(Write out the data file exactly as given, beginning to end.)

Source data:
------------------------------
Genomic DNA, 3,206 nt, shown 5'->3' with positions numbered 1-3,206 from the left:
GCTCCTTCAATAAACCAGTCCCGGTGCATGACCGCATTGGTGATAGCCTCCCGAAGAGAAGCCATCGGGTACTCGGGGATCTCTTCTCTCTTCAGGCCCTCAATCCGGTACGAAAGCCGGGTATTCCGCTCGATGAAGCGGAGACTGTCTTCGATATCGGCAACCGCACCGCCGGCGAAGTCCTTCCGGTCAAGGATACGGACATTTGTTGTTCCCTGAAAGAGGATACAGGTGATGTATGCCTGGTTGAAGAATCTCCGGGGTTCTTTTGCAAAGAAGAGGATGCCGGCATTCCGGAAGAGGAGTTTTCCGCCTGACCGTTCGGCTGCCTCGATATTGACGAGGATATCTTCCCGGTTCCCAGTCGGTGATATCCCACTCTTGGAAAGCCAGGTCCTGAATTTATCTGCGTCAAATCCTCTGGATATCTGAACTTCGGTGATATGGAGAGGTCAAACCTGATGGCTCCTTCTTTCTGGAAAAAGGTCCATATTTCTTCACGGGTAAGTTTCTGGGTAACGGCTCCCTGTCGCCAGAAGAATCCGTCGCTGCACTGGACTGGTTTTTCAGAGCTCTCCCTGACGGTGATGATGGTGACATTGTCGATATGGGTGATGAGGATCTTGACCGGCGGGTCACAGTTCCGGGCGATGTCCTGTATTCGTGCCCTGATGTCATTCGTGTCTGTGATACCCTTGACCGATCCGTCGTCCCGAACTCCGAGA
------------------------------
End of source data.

Genomic DNA, 3,206 nt, shown 5'->3' with positions numbered 1-3,206 from the left:
GCTCCTTCAATAAACCAGTCCCGGTGCATGACCGCATTGGTGATAGCCTCCCGAAGAGAAGCCATCGGGTACTCGGGGATCTCTTCTCTCTTCAGGCCCTCAATCCGGTACGAAAGCCGGGTATTCCGCTCGATGAAGCGGAGACTGTCTTCGATATCGGCAACCGCACCGCCGGCGAAGTCCTTCCGGTCAAGGATACGGACATTTGTTGTTCCCTGAAAGAGGATACAGGTGATGTATGCCTGGTTGAAGAATCTCCGGGGTTCTTTTGCAAAGAAGAGGATGCCGGCATTCCGGAAGAGGAGTTTTCCGCCTGACCGTTCGGCTGCCTCGATATTGACGAGGATATCTTCCCGGTTCCCAGTCGGTGATATCCCACTCTTGGAAAGCCAGGTCCTGAATTTATCTGCGTCAAATCCTCTGGATATCTGAACTTCGGTGATATGGAGAGGTCAAACCTGATGGCTCCTTCTTTCTGGAAAAAGGTCCATATTTCTTCACGGGTAAGTTTCTGGGTAACGGCTCCCTGTCGCCAGAAGAATCCGTCGCTGCACTGGACTGGTTTTTCAGAGCTCTCCCTGACGGTGATGATGGTGACATTGTCGATATGGGTGATGAGGATCTTGACCGGCGGGTCACAGTTCCGGGCGATGTCCTGTATTCGTGCCCTGATGTCATTCGTGTCTGTGATACCCTTGACCGATCCGTCGTCCCGAACTCCGAGA